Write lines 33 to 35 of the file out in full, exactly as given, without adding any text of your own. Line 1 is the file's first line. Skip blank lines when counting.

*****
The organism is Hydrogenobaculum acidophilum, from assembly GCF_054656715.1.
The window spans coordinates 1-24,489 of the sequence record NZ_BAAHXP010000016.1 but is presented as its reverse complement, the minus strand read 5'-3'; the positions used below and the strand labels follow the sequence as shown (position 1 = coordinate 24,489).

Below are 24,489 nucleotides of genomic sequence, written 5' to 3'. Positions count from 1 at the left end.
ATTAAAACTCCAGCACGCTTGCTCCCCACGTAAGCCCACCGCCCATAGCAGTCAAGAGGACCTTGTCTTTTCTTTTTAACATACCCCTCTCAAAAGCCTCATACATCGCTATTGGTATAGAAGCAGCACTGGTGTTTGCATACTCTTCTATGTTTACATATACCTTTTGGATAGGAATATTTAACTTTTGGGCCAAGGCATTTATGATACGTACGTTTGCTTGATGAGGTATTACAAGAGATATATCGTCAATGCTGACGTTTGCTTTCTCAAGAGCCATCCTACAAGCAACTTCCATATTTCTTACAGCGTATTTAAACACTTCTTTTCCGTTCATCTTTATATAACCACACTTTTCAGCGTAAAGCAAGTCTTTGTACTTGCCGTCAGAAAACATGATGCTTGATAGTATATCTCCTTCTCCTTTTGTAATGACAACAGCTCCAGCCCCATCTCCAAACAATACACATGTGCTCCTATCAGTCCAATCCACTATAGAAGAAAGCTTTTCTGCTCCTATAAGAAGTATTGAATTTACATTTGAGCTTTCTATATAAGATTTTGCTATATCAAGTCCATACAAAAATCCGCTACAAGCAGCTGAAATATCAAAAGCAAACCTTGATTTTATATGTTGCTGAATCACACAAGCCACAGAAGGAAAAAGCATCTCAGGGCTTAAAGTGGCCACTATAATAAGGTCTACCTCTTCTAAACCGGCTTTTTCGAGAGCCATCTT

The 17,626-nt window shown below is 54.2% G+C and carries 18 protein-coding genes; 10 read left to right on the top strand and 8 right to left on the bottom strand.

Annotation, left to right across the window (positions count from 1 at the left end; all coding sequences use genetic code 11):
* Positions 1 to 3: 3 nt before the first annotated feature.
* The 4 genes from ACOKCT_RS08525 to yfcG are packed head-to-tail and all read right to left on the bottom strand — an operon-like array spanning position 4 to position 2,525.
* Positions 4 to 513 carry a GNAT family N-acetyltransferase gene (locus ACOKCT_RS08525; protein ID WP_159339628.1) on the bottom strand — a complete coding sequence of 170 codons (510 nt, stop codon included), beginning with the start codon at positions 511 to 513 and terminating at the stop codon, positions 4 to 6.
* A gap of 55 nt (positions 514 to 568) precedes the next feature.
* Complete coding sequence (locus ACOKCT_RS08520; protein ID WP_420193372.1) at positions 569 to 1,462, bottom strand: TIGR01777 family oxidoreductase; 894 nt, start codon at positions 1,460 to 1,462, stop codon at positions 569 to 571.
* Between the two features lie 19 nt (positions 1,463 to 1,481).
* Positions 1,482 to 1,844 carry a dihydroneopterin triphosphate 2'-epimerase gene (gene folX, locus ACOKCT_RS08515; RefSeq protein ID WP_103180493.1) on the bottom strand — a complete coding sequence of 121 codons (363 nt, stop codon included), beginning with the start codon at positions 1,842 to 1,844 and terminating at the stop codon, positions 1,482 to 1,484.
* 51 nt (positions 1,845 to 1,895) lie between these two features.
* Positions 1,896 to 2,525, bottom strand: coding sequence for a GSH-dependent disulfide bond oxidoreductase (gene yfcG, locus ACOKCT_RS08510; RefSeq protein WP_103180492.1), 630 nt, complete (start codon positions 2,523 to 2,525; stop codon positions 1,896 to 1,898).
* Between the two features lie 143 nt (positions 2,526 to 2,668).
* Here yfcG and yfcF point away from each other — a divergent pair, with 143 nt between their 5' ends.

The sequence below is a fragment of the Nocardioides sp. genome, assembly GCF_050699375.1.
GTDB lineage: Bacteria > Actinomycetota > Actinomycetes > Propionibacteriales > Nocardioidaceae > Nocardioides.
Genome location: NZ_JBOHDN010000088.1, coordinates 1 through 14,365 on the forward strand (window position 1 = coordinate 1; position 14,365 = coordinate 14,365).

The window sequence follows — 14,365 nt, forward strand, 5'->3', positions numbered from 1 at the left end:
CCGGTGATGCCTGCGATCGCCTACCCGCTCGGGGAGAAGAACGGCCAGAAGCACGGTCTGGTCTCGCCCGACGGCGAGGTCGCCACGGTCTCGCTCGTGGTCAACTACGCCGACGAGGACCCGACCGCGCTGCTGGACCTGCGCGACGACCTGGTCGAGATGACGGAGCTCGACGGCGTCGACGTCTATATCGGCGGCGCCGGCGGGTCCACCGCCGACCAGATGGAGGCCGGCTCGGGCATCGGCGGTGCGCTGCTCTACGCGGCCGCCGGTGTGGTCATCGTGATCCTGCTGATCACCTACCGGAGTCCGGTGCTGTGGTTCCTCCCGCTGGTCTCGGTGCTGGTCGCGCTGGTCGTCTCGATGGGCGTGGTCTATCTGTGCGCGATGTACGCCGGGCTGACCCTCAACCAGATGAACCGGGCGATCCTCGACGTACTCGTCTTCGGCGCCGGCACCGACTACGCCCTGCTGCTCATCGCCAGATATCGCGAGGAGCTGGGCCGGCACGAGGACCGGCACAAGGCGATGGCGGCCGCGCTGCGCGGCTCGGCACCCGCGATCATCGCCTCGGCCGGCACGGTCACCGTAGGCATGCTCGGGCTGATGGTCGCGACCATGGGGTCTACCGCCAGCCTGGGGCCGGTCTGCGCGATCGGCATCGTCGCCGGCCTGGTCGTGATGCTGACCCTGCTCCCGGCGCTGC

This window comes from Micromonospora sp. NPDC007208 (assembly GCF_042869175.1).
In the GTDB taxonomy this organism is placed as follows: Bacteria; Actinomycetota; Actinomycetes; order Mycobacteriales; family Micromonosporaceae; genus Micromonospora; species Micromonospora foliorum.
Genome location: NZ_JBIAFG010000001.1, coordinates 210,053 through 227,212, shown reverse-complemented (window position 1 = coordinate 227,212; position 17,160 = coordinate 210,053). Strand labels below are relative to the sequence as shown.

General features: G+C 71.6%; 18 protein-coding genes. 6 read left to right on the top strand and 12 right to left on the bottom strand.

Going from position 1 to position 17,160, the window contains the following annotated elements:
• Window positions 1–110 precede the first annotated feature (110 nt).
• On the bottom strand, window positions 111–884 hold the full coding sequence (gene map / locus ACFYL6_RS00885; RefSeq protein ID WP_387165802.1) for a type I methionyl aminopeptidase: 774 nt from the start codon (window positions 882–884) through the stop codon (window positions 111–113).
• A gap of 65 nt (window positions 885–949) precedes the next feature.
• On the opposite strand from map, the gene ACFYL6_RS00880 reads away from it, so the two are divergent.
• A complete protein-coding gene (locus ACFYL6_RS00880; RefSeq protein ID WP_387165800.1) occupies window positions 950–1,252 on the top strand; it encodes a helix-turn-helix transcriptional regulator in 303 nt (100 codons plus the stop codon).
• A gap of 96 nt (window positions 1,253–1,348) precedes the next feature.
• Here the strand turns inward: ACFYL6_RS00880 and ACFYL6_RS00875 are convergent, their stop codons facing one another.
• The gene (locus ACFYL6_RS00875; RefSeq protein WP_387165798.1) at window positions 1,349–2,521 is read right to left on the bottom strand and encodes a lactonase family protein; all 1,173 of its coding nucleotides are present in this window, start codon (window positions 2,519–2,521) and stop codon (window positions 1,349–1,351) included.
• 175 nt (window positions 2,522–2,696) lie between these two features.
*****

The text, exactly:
• A gap of 96 nt (window positions 1,253–1,348) precedes the next feature.
• Here the strand turns inward: ACFYL6_RS00880 and ACFYL6_RS00875 are convergent, their stop codons facing one another.
• The gene (locus ACFYL6_RS00875; RefSeq protein WP_387165798.1) at window positions 1,349–2,521 is read right to left on the bottom strand and encodes a lactonase family protein; all 1,173 of its coding nucleotides are present in this window, start codon (window positions 2,519–2,521) and stop codon (window positions 1,349–1,351) included.